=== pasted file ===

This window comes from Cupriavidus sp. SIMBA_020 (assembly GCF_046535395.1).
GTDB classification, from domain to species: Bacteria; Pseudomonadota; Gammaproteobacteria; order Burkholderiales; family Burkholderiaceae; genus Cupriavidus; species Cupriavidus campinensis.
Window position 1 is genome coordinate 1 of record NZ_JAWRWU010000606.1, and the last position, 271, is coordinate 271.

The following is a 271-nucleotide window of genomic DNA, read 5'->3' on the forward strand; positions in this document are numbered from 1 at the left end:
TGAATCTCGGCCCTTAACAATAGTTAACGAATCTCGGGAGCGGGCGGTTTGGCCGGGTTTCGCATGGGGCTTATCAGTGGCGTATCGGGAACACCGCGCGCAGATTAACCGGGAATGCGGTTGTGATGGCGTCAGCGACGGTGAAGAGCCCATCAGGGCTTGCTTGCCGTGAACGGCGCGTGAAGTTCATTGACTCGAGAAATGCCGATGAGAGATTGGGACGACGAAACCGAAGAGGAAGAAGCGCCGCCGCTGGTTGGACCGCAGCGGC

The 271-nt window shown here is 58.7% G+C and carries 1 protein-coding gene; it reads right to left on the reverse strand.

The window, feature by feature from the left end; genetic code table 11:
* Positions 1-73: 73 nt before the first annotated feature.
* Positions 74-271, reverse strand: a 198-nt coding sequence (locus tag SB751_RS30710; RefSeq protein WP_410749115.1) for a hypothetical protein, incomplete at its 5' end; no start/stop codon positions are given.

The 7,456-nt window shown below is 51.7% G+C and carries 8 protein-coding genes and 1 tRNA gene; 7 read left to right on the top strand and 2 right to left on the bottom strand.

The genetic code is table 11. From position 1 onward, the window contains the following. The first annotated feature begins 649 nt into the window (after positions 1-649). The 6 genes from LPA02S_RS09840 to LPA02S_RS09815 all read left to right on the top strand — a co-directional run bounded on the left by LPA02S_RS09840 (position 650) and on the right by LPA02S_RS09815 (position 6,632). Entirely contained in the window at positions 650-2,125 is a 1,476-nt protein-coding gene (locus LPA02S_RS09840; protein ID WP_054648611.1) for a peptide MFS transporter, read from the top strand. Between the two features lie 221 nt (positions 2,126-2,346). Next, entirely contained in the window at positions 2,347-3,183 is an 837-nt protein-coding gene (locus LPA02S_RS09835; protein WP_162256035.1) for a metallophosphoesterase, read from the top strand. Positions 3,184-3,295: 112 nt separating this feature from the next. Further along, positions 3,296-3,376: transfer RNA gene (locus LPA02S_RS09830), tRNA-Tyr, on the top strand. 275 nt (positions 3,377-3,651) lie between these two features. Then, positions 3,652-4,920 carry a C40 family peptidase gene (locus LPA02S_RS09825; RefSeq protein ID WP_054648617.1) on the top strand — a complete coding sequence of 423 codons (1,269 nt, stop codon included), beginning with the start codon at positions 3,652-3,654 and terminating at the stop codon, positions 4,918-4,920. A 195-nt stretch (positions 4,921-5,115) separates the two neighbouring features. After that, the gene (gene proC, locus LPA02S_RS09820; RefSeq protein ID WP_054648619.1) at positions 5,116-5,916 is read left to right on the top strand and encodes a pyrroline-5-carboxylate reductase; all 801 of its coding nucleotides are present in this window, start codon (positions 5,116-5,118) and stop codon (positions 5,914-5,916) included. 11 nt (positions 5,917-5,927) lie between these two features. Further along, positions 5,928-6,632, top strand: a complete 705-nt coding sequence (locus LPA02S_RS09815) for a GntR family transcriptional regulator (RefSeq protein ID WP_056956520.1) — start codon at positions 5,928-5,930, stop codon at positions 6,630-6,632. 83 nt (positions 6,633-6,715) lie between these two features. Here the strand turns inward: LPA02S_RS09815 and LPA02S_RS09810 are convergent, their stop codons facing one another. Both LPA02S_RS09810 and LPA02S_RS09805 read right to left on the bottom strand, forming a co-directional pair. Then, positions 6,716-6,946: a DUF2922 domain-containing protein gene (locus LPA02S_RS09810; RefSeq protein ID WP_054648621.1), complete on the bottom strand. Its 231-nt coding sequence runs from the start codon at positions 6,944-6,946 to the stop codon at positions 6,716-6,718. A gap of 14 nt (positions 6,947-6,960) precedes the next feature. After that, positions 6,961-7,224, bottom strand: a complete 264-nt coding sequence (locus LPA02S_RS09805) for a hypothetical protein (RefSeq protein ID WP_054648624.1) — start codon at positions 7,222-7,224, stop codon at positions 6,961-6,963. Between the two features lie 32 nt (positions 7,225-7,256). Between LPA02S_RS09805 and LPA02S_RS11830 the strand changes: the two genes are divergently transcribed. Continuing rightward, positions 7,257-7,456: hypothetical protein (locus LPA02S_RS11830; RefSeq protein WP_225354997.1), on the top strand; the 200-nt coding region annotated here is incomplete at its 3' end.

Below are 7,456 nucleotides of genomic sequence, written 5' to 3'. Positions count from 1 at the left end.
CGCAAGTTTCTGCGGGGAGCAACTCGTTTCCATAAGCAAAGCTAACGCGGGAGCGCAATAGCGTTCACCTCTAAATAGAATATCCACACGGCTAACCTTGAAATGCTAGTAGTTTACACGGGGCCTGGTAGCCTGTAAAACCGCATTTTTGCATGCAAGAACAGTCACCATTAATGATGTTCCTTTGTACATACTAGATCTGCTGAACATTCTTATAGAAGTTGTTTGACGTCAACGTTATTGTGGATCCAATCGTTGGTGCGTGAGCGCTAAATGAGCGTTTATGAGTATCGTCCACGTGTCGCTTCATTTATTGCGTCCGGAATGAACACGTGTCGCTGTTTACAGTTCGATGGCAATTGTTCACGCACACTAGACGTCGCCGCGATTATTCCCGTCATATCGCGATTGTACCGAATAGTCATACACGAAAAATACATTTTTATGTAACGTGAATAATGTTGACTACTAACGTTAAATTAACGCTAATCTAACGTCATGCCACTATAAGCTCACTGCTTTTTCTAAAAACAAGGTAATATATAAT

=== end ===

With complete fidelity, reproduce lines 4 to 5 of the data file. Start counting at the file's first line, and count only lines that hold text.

The following is a 271-nucleotide window of genomic DNA, read 5'->3' on the forward strand; positions in this document are numbered from 1 at the left end:
TGAATCTCGGCCCTTAACAATAGTTAACGAATCTCGGGAGCGGGCGGTTTGGCCGGGTTTCGCATGGGGCTTATCAGTGGCGTATCGGGAACACCGCGCGCAGATTAACCGGGAATGCGGTTGTGATGGCGTCAGCGACGGTGAAGAGCCCATCAGGGCTTGCTTGCCGTGAACGGCGCGTGAAGTTCATTGACTCGAGAAATGCCGATGAGAGATTGGGACGACGAAACCGAAGAGGAAGAAGCGCCGCCGCTGGTTGGACCGCAGCGGC